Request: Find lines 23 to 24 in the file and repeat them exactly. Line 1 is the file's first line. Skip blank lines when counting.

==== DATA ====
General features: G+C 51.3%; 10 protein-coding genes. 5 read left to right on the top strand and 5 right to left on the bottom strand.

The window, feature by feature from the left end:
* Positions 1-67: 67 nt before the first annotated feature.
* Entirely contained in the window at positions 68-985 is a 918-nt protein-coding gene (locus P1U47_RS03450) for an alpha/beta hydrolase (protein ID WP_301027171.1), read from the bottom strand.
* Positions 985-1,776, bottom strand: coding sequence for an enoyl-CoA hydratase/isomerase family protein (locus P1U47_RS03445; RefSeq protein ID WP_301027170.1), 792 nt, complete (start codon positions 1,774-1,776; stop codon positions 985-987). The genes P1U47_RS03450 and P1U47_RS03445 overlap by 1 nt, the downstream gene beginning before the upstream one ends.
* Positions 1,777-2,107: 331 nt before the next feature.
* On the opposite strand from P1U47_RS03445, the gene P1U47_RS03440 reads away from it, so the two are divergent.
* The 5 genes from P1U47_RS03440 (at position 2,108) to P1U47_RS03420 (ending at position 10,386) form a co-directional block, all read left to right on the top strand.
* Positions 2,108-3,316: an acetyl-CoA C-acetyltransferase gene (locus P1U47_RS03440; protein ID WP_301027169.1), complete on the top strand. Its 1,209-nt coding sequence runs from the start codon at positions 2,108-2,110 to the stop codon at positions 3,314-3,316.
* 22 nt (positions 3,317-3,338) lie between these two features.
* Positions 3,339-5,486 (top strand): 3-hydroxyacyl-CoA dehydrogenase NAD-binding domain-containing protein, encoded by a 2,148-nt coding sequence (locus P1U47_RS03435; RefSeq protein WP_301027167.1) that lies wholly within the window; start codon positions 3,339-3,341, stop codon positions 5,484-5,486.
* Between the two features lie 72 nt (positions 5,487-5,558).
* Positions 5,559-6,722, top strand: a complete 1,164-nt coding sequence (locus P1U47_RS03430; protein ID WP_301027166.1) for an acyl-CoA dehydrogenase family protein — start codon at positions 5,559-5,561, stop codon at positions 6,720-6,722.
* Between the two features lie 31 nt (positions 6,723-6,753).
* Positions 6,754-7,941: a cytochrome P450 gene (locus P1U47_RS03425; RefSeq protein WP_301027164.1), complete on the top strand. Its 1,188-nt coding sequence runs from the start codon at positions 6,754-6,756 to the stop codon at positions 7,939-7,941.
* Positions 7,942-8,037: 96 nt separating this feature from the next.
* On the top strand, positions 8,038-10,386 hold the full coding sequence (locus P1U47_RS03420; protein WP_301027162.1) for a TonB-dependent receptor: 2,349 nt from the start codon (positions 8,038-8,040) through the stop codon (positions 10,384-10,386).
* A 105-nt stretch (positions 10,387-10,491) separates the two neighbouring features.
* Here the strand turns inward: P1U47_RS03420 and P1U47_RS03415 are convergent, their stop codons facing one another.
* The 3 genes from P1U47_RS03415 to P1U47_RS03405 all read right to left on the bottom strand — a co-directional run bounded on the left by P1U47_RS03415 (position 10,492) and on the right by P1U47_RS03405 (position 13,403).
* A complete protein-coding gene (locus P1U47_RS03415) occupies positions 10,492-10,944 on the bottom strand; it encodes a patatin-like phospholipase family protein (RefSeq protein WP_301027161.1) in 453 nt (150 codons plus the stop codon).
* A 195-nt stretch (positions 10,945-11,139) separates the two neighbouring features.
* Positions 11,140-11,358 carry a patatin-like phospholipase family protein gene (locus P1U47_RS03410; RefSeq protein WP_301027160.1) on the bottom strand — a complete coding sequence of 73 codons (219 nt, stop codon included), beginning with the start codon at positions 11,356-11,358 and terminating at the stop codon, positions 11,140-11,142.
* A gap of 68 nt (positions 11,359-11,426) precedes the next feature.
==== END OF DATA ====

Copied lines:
* Positions 11,140-11,358 carry a patatin-like phospholipase family protein gene (locus P1U47_RS03410; RefSeq protein WP_301027160.1) on the bottom strand — a complete coding sequence of 73 codons (219 nt, stop codon included), beginning with the start codon at positions 11,356-11,358 and terminating at the stop codon, positions 11,140-11,142.
* A gap of 68 nt (positions 11,359-11,426) precedes the next feature.